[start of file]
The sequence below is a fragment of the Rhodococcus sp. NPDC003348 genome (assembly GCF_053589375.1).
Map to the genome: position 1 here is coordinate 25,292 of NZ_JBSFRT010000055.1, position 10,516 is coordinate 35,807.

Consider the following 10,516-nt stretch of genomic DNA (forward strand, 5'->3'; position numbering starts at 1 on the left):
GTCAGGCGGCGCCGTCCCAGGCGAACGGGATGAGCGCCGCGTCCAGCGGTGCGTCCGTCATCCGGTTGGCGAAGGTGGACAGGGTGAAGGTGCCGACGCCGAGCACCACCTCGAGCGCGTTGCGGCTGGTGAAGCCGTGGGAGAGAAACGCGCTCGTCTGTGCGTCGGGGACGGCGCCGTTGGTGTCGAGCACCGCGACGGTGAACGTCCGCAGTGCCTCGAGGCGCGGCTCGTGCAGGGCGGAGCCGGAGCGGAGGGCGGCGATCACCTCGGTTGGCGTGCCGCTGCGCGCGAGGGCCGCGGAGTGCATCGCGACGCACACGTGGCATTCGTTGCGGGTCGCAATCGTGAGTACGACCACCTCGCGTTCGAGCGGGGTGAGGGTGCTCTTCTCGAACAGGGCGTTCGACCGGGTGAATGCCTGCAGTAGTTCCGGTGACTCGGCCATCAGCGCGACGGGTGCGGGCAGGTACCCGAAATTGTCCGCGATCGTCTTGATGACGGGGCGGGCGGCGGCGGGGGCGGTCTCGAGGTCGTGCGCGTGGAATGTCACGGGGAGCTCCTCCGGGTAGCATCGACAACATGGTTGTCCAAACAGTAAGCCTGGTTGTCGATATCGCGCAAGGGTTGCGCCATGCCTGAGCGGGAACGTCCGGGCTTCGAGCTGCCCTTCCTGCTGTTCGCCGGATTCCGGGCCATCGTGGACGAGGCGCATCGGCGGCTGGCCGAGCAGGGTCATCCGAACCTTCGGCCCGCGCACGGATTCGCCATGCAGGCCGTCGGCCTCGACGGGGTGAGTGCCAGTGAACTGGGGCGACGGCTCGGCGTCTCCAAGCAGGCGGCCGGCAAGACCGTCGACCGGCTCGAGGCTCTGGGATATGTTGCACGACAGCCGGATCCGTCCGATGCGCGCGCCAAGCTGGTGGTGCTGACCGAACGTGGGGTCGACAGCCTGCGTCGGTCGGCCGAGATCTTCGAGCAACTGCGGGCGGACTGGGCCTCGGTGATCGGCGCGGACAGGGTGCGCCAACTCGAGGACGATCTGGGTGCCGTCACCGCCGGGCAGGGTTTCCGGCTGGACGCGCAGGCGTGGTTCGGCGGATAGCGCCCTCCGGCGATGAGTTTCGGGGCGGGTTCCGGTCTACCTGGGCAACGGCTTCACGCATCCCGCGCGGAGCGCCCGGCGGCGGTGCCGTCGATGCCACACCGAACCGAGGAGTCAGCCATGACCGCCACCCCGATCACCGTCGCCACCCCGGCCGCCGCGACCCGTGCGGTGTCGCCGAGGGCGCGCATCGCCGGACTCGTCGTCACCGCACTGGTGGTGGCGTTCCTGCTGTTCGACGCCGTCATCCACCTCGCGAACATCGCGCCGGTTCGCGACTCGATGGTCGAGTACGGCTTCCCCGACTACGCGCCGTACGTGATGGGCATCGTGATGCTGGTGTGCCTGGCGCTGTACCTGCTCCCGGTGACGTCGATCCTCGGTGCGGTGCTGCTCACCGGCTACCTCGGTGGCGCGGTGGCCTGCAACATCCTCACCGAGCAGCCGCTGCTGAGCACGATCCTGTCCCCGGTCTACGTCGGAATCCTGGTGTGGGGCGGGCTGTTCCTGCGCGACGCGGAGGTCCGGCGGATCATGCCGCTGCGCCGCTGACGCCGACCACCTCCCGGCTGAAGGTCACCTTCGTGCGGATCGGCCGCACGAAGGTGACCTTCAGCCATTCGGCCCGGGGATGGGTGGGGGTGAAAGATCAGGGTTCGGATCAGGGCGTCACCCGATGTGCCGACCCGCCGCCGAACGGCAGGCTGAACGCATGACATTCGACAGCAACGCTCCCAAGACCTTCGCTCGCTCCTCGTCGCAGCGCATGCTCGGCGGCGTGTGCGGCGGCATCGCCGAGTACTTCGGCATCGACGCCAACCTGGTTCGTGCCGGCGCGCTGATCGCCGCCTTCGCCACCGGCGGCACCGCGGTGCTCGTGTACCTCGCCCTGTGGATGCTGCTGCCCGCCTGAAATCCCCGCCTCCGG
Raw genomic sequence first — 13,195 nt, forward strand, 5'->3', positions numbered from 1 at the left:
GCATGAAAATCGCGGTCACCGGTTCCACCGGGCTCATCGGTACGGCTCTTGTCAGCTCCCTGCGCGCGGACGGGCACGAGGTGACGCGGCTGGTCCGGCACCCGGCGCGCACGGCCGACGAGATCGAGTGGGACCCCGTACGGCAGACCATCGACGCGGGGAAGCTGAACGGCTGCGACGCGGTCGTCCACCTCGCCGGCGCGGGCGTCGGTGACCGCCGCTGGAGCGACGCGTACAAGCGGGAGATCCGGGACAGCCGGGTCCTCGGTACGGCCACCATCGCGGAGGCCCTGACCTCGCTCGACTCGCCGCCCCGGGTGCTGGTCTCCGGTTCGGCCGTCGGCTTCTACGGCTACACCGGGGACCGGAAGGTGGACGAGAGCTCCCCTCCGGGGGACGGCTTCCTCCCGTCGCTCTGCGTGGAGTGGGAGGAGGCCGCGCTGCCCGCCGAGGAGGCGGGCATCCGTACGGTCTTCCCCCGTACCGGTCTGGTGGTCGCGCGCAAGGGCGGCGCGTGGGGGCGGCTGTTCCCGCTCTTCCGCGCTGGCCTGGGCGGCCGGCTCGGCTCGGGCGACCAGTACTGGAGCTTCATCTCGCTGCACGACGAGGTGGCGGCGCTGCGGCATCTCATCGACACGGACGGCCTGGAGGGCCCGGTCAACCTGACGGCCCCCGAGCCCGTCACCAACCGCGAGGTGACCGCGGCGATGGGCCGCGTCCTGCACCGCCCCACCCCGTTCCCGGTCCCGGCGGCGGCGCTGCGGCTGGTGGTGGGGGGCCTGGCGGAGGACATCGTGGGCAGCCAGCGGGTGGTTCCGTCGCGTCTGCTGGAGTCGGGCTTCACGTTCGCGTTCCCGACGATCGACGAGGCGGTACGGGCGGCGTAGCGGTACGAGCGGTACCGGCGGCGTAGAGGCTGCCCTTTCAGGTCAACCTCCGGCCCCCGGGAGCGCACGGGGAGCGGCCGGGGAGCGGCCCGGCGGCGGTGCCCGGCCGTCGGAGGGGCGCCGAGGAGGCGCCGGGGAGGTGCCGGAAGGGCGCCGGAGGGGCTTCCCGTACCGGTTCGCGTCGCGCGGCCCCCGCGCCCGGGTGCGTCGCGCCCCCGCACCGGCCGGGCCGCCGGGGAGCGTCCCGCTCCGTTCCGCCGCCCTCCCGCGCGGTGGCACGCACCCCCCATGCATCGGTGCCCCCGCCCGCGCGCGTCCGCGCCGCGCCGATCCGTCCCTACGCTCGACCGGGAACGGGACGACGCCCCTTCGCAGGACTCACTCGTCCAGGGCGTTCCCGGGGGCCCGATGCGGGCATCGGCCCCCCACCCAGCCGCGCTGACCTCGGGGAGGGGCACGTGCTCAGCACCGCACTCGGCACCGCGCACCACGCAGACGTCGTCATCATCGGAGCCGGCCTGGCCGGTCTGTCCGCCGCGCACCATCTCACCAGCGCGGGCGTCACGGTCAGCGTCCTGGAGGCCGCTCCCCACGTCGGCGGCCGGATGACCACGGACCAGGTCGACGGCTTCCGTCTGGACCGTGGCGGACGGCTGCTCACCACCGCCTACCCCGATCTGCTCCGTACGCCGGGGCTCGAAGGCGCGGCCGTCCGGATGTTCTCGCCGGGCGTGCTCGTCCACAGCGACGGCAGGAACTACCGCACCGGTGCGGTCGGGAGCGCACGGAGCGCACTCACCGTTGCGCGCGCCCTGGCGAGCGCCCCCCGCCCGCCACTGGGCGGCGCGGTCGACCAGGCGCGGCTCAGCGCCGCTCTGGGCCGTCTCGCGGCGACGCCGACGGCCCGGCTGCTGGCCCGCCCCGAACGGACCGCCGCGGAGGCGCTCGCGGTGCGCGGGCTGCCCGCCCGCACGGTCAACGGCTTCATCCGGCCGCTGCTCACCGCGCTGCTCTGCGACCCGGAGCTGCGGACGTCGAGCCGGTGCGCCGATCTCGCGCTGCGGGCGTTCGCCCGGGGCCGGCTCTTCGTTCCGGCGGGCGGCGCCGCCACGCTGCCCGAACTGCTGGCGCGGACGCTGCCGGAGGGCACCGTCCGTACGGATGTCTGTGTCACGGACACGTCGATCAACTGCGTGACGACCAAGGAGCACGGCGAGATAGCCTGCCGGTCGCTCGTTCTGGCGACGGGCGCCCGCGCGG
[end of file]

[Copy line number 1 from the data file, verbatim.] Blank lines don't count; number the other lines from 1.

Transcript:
The sequence below is a fragment of the Rhodococcus sp. NPDC003348 genome (assembly GCF_053589375.1).